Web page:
The Home Office pegs the annual volume of illegal economic activity at £14.4 billion, with reports of suspicious financial activities surging by 10 percent last year to a high of 463, 938. By any yardstick, these are alarming figures, and so it comes as no surprise that the British government recently launched the Economic Crime Strategic Board (ECSB) – a collective of leaders from the private and public sector – to strengthen anti-money laundering efforts in the United Kingdom.
The board, chaired by Home Secretary Sajid Javid, along with MP and Chancellor of the Exchequer Philip Hammond, will invest up to £3.5 million to reform the current (Suspicious Activity Reports) regime – currently, UK organisations are expected to file an SAR with the National Crime Agency (NCA) whenever they observe suspicious customer/client activity associated money laundering and terrorism.
In 2018, 95 percent of SARs were filed by financial institutions. It’s prudent to note here close to $400 billion in fines have been levied on both US and EU banks since 2009 – a large portion of these fines stem from alleged failures to identify and report money-laundering. As recently as the middle of last year, one of the largest banks in Europe was fined €775 million on account of lapses in their customer due diligence processes, which allegedly allowed bad actors to launder hundreds of millions of dollars. In their defence, banks have been deploying massive financial and human resources to enforce stronger controls. To what extent are these controls effective, however, is another question.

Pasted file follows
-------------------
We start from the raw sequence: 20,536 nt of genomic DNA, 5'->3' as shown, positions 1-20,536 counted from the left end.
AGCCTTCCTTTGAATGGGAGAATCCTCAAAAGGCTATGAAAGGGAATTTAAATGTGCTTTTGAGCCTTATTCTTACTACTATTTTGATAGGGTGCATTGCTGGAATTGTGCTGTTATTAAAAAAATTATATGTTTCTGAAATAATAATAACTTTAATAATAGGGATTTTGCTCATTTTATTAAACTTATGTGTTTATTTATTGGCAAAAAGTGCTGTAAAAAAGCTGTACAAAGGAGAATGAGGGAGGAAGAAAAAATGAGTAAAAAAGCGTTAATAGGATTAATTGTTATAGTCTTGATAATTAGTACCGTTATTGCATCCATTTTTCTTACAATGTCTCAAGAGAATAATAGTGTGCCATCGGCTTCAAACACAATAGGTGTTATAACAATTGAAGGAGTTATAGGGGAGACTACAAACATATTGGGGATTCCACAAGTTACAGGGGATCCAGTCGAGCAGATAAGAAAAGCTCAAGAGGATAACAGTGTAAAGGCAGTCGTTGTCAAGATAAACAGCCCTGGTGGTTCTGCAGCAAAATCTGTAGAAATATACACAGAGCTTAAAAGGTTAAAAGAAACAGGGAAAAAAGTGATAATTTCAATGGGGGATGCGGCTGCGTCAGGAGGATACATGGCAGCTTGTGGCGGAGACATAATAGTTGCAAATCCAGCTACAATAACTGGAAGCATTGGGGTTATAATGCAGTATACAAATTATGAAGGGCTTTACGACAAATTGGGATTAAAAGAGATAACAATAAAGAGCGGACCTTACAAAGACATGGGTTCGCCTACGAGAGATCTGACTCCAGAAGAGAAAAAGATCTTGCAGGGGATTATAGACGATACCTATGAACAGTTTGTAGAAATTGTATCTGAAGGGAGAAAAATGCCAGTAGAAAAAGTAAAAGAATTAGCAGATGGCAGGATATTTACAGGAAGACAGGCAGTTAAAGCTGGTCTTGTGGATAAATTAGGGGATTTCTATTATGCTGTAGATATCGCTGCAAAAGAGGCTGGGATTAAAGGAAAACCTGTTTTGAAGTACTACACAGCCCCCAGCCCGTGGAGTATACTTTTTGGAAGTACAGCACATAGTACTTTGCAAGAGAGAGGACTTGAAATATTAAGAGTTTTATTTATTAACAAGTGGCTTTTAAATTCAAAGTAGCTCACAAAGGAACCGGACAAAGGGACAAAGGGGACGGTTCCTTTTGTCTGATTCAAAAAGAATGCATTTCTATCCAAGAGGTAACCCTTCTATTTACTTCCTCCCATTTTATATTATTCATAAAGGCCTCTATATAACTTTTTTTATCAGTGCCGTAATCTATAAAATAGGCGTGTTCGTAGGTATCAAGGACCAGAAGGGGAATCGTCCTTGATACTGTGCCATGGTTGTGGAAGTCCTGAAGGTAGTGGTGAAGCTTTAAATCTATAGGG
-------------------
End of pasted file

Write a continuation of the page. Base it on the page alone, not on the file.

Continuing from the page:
The ECSB, a cross-functional team comprised of experts from the public and private sector, is certainly a step in the right direction, according to Zac Cohen, General Manager at Trulioo, an identity services provider used by over 500 organisations, including some of the world’s largest financial institutions and fintech companies, to comply with Know Your Customer (KYC) and Anti-Money Laundering (AML) regulations around the world.
“The real rewards of collaboration, however, are best realised when private players, regulators and governments share information in a secure way. As Rob Wainwright, former director of Europol, once put it: There are “black holes” – massive gaps in information sharing – between countries, which are exploited by money-launderers who operate through the banking system at a 99 percent success rate,” said Cohen. He, did, however, concede that facilitating this transnational sharing of information – even if it is done under the aegis of an iron-clad security framework – is difficult because it’s reliant on mutual cooperation and trust.
In the interim, however, there is one area of improvement which can go a long way in helping regulated entities prevent money laundering. “Prevention is the operative word here. Too often, fraud is reported only after the fact. Regulatory technology (RegTech) is effective not only in complying with regulations (which, we must remember, were put in place to combat money laundering), but also in preventing bad actors from entering into the financial system in the first place. In that context, RegTech represents the low-hanging fruit – governments, regulators and private entities must look into it because any anti-money laundering strategy would be incomplete without it.”